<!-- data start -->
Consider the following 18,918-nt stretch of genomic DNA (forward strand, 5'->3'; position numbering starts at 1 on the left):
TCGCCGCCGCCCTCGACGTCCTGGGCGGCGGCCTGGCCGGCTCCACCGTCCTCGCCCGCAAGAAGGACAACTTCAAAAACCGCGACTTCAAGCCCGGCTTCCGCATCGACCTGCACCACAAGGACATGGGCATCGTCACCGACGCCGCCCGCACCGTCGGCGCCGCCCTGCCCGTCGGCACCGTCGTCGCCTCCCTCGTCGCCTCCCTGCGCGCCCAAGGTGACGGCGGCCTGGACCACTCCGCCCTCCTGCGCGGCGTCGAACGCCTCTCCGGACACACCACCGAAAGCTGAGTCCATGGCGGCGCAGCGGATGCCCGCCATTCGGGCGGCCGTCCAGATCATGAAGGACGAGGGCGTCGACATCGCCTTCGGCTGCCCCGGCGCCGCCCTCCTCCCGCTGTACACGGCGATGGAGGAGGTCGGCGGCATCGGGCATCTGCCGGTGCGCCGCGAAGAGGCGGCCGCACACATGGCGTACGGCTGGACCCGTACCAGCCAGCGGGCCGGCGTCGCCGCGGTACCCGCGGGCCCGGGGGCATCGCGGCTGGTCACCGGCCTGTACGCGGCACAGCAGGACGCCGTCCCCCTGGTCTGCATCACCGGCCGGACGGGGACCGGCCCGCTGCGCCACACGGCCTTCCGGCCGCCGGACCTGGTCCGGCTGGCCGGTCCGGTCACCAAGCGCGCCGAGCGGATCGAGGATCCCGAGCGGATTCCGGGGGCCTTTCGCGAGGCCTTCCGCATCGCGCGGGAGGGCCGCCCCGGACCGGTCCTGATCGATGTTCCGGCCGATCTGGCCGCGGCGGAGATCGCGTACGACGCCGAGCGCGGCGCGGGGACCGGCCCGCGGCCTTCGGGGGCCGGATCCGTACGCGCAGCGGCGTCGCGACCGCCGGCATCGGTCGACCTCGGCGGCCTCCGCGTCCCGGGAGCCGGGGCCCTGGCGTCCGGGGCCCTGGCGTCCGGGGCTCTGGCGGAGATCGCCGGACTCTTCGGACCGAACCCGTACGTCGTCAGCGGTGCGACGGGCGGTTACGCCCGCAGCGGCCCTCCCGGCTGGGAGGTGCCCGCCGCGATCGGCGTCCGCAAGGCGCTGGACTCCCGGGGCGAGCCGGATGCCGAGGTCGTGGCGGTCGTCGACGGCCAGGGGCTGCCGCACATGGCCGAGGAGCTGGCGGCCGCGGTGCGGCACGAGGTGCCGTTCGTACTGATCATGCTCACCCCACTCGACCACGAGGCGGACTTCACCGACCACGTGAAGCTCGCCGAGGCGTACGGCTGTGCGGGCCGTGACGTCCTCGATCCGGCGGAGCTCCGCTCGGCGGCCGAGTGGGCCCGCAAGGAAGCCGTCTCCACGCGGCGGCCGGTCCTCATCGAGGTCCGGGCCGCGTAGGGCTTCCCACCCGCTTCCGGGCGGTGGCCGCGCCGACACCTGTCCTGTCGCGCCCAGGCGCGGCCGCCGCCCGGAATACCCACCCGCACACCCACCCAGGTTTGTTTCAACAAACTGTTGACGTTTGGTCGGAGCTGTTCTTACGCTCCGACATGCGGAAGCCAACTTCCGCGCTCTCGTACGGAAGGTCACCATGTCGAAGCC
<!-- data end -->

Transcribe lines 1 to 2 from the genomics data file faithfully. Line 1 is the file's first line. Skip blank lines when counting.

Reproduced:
Consider the following 18,918-nt stretch of genomic DNA (forward strand, 5'->3'; position numbering starts at 1 on the left):
TCGCCGCCGCCCTCGACGTCCTGGGCGGCGGCCTGGCCGGCTCCACCGTCCTCGCCCGCAAGAAGGACAACTTCAAAAACCGCGACTTCAAGCCCGGCTTCCGCATCGACCTGCACCACAAGGACATGGGCATCGTCACCGACGCCGCCCGCACCGTCGGCGCCGCCCTGCCCGTCGGCACCGTCGTCGCCTCCCTCGTCGCCTCCCTGCGCGCCCAAGGTGACGGCGGCCTGGACCACTCCGCCCTCCTGCGCGGCGTCGAACGCCTCTCCGGACACACCACCGAAAGCTGAGTCCATGGCGGCGCAGCGGATGCCCGCCATTCGGGCGGCCGTCCAGATCATGAAGGACGAGGGCGTCGACATCGCCTTCGGCTGCCCCGGCGCCGCCCTCCTCCCGCTGTACACGGCGATGGAGGAGGTCGGCGGCATCGGGCATCTGCCGGTGCGCCGCGAAGAGGCGGCCGCACACATGGCGTACGGCTGGACCCGTACCAGCCAGCGGGCCGGCGTCGCCGCGGTACCCGCGGGCCCGGGGGCATCGCGGCTGGTCACCGGCCTGTACGCGGCACAGCAGGACGCCGTCCCCCTGGTCTGCATCACCGGCCGGACGGGGACCGGCCCGCTGCGCCACACGGCCTTCCGGCCGCCGGACCTGGTCCGGCTGGCCGGTCCGGTCACCAAGCGCGCCGAGCGGATCGAGGATCCCGAGCGGATTCCGGGGGCCTTTCGCGAGGCCTTCCGCATCGCGCGGGAGGGCCGCCCCGGACCGGTCCTGATCGATGTTCCGGCCGATCTGGCCGCGGCGGAGATCGCGTACGACGCCGAGCGCGGCGCGGGGACCGGCCCGCGGCCTTCGGGGGCCGGATCCGTACGCGCAGCGGCGTCGCGACCGCCGGCATCGGTCGACCTCGGCGGCCTCCGCGTCCCGGGAGCCGGGGCCCTGGCGTCCGGGGCCCTGGCGTCCGGGGCTCTGGCGGAGATCGCCGGACTCTTCGGACCGAACCCGTACGTCGTCAGCGGTGCGACGGGCGGTTACGCCCGCAGCGGCCCTCCCGGCTGGGAGGTGCCCGCCGCGATCGGCGTCCGCAAGGCGCTGGACTCCCGGGGCGAGCCGGATGCCGAGGTCGTGGCGGTCGTCGACGGCCAGGGGCTGCCGCACATGGCCGAGGAGCTGGCGGCCGCGGTGCGGCACGAGGTGCCGTTCGTACTGATCATGCTCACCCCACTCGACCACGAGGCGGACTTCACCGACCACGTGAAGCTCGCCGAGGCGTACGGCTGTGCGGGCCGTGACGTCCTCGATCCGGCGGAGCTCCGCTCGGCGGCCGAGTGGGCCCGCAAGGAAGCCGTCTCCACGCGGCGGCCGGTCCTCATCGAGGTCCGGGCCGCGTAGGGCTTCCCACCCGCTTCCGGGCGGTGGCCGCGCCGACACCTGTCCTGTCGCGCCCAGGCGCGGCCGCCGCCCGGAATACCCACCCGCACACCCACCCAGGTTTGTTTCAACAAACTGTTGACGTTTGGTCGGAGCTGTTCTTACGCTCCGACATGCGGAAGCCAACTTCCGCGCTCTCGTACGGAAGGTCACCATGTCGAAGCC